Publisher UCL Press, London, 2016
Creative Commons BY-NC-ND License 4.0
ISBN 9781911307266
288 pages

Project website
Publisher
OAPEN
WorldCat

PDF, PDF (19 MB)
Internet Archive

Anni Albers: On Weaving (1965)

28 February 2017, dusan

“In this book, Anni Albers develops the thoughts on the history and design of weaving which she put forward in her collection of essays On Designing, published in 1959. Although On Weaving is not meant to be a technical reference book, it conveys a fundamental understanding and appreciation of the craft, both to the textile expert and to the interested layman, and is written in uncomplicated language, illustrated with clear diagrams.

In chapter 5 Anni Albers says: ‘Though elaborations are usually thought to be an advance of stage of work, they are often an easy expansion from basic concepts. Intricacy and complexity are not, in my mind, high developments. Simplicity, rather, which is condensation, is the aim and the goal for which we should be heading. Simplicity is not simpleness but clarified vision–the reverse of the popular estimate.’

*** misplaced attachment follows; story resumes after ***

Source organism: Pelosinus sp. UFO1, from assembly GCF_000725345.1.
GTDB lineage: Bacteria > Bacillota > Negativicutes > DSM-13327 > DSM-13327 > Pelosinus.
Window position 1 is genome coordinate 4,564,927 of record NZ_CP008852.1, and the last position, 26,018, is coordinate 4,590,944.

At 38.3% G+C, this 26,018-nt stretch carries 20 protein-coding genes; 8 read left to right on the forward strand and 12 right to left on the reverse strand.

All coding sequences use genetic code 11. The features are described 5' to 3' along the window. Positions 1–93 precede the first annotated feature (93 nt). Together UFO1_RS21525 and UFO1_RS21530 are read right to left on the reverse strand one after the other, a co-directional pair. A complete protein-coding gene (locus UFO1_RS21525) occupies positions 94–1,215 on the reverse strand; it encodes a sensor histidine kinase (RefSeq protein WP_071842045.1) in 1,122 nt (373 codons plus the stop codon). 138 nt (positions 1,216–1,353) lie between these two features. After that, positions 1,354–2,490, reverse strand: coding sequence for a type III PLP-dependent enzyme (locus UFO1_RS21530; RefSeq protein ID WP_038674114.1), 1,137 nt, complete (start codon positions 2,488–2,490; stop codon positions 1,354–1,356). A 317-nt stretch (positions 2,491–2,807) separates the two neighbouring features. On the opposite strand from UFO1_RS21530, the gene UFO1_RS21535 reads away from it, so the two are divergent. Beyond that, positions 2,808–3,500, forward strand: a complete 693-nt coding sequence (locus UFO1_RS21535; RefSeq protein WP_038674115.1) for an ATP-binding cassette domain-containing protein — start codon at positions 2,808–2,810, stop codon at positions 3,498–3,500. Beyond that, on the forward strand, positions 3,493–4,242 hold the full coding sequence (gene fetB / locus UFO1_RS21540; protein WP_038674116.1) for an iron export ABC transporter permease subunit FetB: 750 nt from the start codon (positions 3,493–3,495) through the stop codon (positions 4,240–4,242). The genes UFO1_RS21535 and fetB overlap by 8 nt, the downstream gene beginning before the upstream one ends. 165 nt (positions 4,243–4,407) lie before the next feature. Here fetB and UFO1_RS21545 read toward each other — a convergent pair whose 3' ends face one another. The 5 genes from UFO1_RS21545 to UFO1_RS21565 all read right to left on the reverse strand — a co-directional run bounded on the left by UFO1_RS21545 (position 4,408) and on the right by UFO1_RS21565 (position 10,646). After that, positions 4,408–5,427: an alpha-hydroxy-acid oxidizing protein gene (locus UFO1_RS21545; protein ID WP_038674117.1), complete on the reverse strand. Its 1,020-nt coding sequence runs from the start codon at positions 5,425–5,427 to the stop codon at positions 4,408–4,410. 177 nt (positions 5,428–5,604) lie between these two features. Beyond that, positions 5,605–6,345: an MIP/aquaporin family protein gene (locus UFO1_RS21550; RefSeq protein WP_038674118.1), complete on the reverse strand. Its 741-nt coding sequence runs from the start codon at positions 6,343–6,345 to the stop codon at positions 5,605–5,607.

This methodically intellectual approach has been applied in the composition and writing of this book and has enabled the author with her expert knowledge to condense into a small space the very quintessence of designing woven fabrics and the many facets and intricacies of this craft. But at the same time Anni Albers is able to excite and inspire the reader’s imagination and unravel the romantic story of weaving.

The technical side, which includes tapestry and carpet weaving, weaves and their derivatives, cloth constructions and materials is extremely well documented with drawings and photographs. The artist-designer will find delight in the many illustrations of ancient and modern weaving.” (back cover)

First published by Wesleyan University Press, Middletown/CT, 1965
Reprint, Studio Vista, London, 1974
ISBN 0289370043
204 pages
via x

Review: Irene Emery (American Anthropologist, 1968).

WorldCat

PDF (30 MB, no OCR)